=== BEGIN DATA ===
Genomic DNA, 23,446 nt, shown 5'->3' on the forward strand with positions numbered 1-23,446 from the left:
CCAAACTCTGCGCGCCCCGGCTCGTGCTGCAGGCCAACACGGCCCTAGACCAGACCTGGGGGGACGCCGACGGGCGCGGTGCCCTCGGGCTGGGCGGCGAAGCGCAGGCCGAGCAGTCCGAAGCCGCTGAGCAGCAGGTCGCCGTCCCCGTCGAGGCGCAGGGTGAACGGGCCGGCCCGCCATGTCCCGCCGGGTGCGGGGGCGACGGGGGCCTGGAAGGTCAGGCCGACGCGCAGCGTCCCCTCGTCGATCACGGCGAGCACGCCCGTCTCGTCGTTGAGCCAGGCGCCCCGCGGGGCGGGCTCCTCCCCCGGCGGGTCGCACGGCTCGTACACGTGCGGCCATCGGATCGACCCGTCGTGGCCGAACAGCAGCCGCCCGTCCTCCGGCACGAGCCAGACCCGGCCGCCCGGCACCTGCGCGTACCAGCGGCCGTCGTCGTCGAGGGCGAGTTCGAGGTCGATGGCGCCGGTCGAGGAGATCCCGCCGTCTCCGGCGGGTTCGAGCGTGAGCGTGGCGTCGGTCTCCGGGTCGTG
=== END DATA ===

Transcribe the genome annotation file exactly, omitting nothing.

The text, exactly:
Genomic DNA, 23,446 nt, shown 5'->3' on the forward strand with positions numbered 1-23,446 from the left:
CCAAACTCTGCGCGCCCCGGCTCGTGCTGCAGGCCAACACGGCCCTAGACCAGACCTGGGGGGACGCCGACGGGCGCGGTGCCCTCGGGCTGGGCGGCGAAGCGCAGGCCGAGCAGTCCGAAGCCGCTGAGCAGCAGGTCGCCGTCCCCGTCGAGGCGCAGGGTGAACGGGCCGGCCCGCCATGTCCCGCCGGGTGCGGGGGCGACGGGGGCCTGGAAGGTCAGGCCGACGCGCAGCGTCCCCTCGTCGATCACGGCGAGCACGCCCGTCTCGTCGTTGAGCCAGGCGCCCCGCGGGGCGGGCTCCTCCCCCGGCGGGTCGCACGGCTCGTACACGTGCGGCCATCGGATCGACCCGTCGTGGCCGAACAGCAGCCGCCCGTCCTCCGGCACGAGCCAGACCCGGCCGCCCGGCACCTGCGCGTACCAGCGGCCGTCGTCGTCGAGGGCGAGTTCGAGGTCGATGGCGCCGGTCGAGGAGATCCCGCCGTCTCCGGCGGGTTCGAGCGTGAGCGTGGCGTCGGTCTCCGGGTCGTG